Volunteers, Police Search for Missing Mother Near Orlando

Stephanie Hollingsworth, a mother of three, was last seen on Sept. 25

Stephanie Hollingsworth
Belle Isle Police

Law enforcement officials and volunteers are searching for a central Florida mother who has been missing for two weeks.

Since Thursday, a recreational vehicle parked outside a Walmart in Belle Isle is serving as command post for the family of Stephanie Hollingsworth, a mother of three who was last seen Sept. 25, the Orlando Sentinel reported. Her family, friends and community members are looking wherever they can as the Belle Isle Police Department conducts its own investigation.

“We’ve had so many people searching all week,” her husband, Scott Hollingsworth, told the newspaper. “What this allows us to do is to do it in an organized fashion so we can not backtrack and cover a bigger area.”

Hollingsworth, 50, left her house around noon on Sept. 25 in a silver 2000 Chevy Tahoe with the Florida license plate Y50XUR, police said. She was wearing a black shirt and gray or black pants. Her debit card was last used at 2 p.m. that day, when she withdrew $20 from an ATM at a nearby Bank of America.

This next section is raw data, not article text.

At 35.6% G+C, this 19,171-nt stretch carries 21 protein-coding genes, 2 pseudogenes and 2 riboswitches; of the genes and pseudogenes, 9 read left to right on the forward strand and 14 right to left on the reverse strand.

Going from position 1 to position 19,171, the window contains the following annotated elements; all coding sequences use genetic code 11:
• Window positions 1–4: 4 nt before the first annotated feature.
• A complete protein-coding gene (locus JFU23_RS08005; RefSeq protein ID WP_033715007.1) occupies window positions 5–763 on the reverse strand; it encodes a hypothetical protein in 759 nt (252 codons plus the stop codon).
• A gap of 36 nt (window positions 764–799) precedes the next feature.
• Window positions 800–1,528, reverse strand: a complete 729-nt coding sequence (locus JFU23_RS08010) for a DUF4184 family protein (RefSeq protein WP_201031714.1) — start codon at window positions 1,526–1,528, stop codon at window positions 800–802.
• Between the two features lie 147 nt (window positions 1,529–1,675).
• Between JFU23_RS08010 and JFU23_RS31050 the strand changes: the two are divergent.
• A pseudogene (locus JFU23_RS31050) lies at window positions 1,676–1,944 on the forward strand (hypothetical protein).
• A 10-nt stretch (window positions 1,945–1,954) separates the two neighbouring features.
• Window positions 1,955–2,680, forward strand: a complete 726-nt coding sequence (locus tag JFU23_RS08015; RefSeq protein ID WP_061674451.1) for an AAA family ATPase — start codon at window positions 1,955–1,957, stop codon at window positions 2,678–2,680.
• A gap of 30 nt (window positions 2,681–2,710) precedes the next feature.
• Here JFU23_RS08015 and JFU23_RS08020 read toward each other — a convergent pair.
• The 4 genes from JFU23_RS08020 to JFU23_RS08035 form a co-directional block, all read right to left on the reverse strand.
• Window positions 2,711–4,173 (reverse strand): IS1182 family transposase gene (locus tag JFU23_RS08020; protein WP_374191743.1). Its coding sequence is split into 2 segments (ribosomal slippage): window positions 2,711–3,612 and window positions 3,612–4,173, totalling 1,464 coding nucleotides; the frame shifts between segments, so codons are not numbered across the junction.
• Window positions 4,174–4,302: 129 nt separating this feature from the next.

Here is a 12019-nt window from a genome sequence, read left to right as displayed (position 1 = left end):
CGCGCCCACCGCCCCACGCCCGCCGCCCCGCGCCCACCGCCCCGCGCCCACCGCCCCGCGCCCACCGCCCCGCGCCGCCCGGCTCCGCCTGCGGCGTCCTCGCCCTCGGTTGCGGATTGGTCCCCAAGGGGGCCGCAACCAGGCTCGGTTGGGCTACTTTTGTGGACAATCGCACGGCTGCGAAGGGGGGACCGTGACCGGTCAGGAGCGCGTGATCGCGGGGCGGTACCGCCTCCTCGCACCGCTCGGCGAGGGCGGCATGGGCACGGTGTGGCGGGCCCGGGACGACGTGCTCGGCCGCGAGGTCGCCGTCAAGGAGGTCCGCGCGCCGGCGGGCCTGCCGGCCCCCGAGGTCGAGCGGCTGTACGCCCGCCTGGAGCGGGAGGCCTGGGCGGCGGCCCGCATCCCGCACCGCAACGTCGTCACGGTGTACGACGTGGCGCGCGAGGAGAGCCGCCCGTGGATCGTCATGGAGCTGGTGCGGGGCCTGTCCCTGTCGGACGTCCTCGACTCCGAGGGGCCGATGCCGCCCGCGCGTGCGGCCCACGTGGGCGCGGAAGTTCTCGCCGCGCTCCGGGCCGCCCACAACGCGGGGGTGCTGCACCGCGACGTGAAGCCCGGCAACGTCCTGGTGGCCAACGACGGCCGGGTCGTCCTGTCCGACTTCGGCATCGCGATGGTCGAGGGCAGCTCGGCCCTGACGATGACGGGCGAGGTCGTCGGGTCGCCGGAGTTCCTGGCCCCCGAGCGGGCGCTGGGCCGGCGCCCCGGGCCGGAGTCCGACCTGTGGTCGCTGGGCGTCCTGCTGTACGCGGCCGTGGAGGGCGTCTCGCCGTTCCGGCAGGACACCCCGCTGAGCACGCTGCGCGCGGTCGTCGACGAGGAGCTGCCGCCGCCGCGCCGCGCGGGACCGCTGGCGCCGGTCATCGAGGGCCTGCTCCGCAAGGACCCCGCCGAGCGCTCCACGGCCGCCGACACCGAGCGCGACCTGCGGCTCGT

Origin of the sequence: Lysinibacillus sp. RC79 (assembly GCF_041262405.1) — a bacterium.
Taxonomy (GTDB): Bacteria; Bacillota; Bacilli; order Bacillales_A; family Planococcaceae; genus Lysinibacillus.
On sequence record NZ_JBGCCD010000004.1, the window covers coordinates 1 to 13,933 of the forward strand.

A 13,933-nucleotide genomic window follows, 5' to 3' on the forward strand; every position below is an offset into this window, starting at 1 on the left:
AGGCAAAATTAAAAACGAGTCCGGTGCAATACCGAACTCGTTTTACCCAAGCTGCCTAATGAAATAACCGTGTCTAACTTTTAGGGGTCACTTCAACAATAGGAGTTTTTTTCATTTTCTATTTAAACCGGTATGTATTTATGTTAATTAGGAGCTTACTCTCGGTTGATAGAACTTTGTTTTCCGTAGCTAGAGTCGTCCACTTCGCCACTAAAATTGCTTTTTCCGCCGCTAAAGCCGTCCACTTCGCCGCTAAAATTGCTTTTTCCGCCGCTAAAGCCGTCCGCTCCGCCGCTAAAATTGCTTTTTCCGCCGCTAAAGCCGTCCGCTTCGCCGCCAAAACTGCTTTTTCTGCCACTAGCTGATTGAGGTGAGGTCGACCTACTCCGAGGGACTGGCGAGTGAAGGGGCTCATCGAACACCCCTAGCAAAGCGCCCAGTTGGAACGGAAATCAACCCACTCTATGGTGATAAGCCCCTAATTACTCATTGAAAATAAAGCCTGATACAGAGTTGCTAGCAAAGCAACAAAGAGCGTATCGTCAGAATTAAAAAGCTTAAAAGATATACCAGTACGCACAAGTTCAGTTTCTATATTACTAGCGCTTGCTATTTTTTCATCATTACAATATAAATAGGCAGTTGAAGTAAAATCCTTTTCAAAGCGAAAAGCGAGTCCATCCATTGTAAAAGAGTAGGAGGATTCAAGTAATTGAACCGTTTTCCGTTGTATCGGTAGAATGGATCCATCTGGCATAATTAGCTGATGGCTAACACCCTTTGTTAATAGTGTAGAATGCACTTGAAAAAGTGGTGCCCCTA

Police said they haven’t found signs of suspicious activity related to her going missing.

“Unfortunately, we have no updates at this time. Nothing. No leads at all,” Belle Isle police Chief Laura Houston said in an email Saturday afternoon. A $5,000 reward has been offered for information leading to her being found.

Her husband told the newspaper it was unlike her to leave without taking her cellphone, or even a change of clothes.

“She’s an amazing person, an amazing mother. She’s a beautiful soul and just gave everything she had to everyone in her life,” he said Friday, during a vigil to raise awareness in the community. “A lot of people loved her, and anyone could always count on her.”

He's asking the volunteers and others driving in the area near Orlando to be on the lookout for the SUV.

“What we’re asking for is people to check all their immediate surroundings — parking lots, apartment complexes, remote areas,” Scott Hollingsworth said. “Anywhere a truck like that can be parked and unnoticed for a long time. It can’t just disappear.”

Copyright AP - Associated Press
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